Combat

Basic combat rules:

To attack, roll 1d20 +/- any modifiers. If the result is higher than the target’s Armor Class (AC) you hit and do damage. If it equals or is less than the target’s Armor Class (AC) you miss.

When you hit, you do damage. Damage subtracts from the target’s Hit Points (HP). The damage depends on what you are attacking with, various stats, occasional class abilities or monster powers. As long as something has Hit Points (HP) they have avoided any serious damage. Losing Hit Points (HP) means you get a shallow cut, or just exhausted from blocking a blow, bruises, or other minor injuries that will be fine after a few minutes rest and basic medical attention.

If you roll a natural 1 (the number on the d20 is 1) you miss, regardless of modifiers or target Armor Class. If you roll a natural 20 (the number on the d20 is 20) you hit, regardless of modifiers or target AC. A natural 20 is also considered a critical hit. The attacker may either do full damage without rolling -or- pull of some fancy move like trip their opponent, disarm them, shove them back, stabbed the monster in the eye, or whatever else the Player wishes to pull off (within reason). This is in addition to the normal rolled damage.

The three Player Character attributes that have the most bearing on combat rolls are Strength (STR), Dexterity (DEX), and Constitution (CON).

Dexterity (DEX) bonus is added to a Player Character’s attack roll.

Strength (STR) bonus is added to a Player Character’s damage roll.

Constitution (CON) bonus reduces the Hit Point (HP) damage a Player Character takes.

Damage, Death, and Dismemberment.

Damage done is subtracted from Hit Points (HP). As long as a Player Character (PC) has Hit Points they can avoid actual physical damage from attacks and dangers. So if a character has even 1HP they are not actually damaged beyond a few scrapes and minor bruises. Any attack that does more damage than remaining HP just reduces the target’s HP to 0. For most monsters and NPCs this means death.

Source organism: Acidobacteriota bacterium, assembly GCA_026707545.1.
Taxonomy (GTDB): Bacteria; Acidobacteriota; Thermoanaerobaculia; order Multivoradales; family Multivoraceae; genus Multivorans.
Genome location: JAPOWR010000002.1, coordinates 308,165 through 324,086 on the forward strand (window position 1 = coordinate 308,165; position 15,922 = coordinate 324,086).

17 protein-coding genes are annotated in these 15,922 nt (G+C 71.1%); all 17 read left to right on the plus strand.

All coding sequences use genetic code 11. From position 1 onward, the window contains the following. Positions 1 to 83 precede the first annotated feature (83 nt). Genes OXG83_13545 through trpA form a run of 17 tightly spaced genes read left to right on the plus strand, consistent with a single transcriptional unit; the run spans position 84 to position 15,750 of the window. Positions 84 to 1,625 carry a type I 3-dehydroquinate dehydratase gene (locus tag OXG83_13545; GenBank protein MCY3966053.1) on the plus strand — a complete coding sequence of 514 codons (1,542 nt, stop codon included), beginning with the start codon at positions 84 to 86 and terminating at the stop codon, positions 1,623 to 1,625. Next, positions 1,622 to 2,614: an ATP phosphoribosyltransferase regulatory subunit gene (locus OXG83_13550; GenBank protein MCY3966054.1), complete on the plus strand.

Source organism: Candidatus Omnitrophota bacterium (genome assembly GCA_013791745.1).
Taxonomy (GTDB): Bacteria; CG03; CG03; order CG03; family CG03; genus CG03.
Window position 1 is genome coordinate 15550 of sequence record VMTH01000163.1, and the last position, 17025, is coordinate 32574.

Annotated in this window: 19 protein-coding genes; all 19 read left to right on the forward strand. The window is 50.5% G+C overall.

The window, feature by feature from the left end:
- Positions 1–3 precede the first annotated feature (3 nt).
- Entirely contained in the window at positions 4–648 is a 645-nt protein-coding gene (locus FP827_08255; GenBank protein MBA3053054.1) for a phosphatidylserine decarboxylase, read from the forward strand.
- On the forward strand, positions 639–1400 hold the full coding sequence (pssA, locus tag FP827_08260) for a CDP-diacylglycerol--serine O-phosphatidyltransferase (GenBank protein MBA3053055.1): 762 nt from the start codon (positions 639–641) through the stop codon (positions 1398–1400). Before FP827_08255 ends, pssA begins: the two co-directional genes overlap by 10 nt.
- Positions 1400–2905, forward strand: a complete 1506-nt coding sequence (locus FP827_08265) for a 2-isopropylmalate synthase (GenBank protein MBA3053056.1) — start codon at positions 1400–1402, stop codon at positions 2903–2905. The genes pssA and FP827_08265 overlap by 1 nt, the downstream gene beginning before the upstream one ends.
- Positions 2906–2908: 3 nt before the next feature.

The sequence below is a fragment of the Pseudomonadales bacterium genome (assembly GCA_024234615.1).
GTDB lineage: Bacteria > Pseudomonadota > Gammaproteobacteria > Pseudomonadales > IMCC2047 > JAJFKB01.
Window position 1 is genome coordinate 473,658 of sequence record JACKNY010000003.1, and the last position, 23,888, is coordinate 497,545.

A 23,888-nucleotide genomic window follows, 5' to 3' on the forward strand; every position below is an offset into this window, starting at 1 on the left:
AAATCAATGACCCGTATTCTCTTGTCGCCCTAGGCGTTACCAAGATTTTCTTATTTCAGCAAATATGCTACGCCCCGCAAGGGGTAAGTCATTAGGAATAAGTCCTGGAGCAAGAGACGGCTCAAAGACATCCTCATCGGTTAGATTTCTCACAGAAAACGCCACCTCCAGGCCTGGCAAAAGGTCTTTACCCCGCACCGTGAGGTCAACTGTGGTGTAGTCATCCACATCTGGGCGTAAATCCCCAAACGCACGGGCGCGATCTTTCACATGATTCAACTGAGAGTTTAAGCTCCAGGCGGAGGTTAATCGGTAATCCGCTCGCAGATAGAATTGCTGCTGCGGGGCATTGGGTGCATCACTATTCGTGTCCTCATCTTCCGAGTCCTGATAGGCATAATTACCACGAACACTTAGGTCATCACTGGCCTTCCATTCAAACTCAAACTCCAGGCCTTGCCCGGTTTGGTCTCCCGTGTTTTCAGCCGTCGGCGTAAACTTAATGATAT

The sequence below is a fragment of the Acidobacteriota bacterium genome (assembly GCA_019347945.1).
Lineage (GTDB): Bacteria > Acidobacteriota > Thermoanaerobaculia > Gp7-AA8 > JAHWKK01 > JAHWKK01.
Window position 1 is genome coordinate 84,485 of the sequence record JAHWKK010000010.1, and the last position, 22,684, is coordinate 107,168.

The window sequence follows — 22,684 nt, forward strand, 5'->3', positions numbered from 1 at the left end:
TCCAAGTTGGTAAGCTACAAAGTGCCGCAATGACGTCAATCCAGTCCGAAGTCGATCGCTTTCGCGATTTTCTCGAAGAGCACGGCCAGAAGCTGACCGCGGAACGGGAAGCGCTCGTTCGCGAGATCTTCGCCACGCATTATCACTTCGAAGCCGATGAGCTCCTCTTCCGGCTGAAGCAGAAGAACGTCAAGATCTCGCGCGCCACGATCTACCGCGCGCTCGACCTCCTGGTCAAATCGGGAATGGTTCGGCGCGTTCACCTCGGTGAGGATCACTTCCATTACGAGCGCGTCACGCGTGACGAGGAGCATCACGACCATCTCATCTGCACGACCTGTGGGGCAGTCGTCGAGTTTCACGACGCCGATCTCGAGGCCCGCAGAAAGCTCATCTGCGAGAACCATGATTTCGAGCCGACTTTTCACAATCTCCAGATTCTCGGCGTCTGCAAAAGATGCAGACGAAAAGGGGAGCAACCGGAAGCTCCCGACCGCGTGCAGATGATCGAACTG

For PCs when they are reduced to 0 HP, they must make a Constitution check to stay conscious.

Any damage taken when at 0 HP gets a roll on a Death and Dismemberment Table that has all sorts of nasty things that happens.


Initiative and combat timescale:

Combat is measured in Combat Rounds. Each Player Character (PC), Non-Player Character (NPC), Monster, or other entity/etc in the fight gets to do one thing a round. Move, Attack, get something out of a backpack, etc.

Combat Rounds are only a few seconds long so each round happens all at once. So everyone plans what they will do during the turn and the Dungeon Master (DM) works out when everything goes. If there is a need to see which action gets pulled off first (such as two people fighting in melee with each other) then an Initiative Check is rolled by the Player Character (PC) involved. This is a d20 roll where the Player Character goes first if it rolls under the Player Character’s Dexterity and the enemy goes first if that roll is over the Player Character’s Dexterity.

Somewhat better explanation here: (where I got the idea) (Except I narrowed it down to a single action per turn, you can move or attack, not both, in a single Round)

The result is that for each Round, every PC announces what they are doing each Round and the DM adjudicates and resolves the actions in whatever order seems to fit the situation, until two actions directly conflict with each other or it is vitally important which action happens before another one.

The DM should give a general course of action for his side for the Player Character’s can plan their action. Should be general and something visible. “The bandits are determined to keep fighting” or “The kobolds are barely holding their pointy sticks and look ready to flee” sort of thing.

Hopefully this will encourage faster paced and more organic combats that don’t have Players planning out multi-action rounds with bonus actions, full actions, move actions, reactions, and so on. Also hope that it will lead to less waiting around for each Player’s turn to do something to come around. Player Characters should all work together and the action/response cycle should be much shorter.

A few rare supernaturally fast monsters will always win the Initiative Check, while many slow monsters will automatically lose it. The vast majority will be in the same human-scale as Player Characters.

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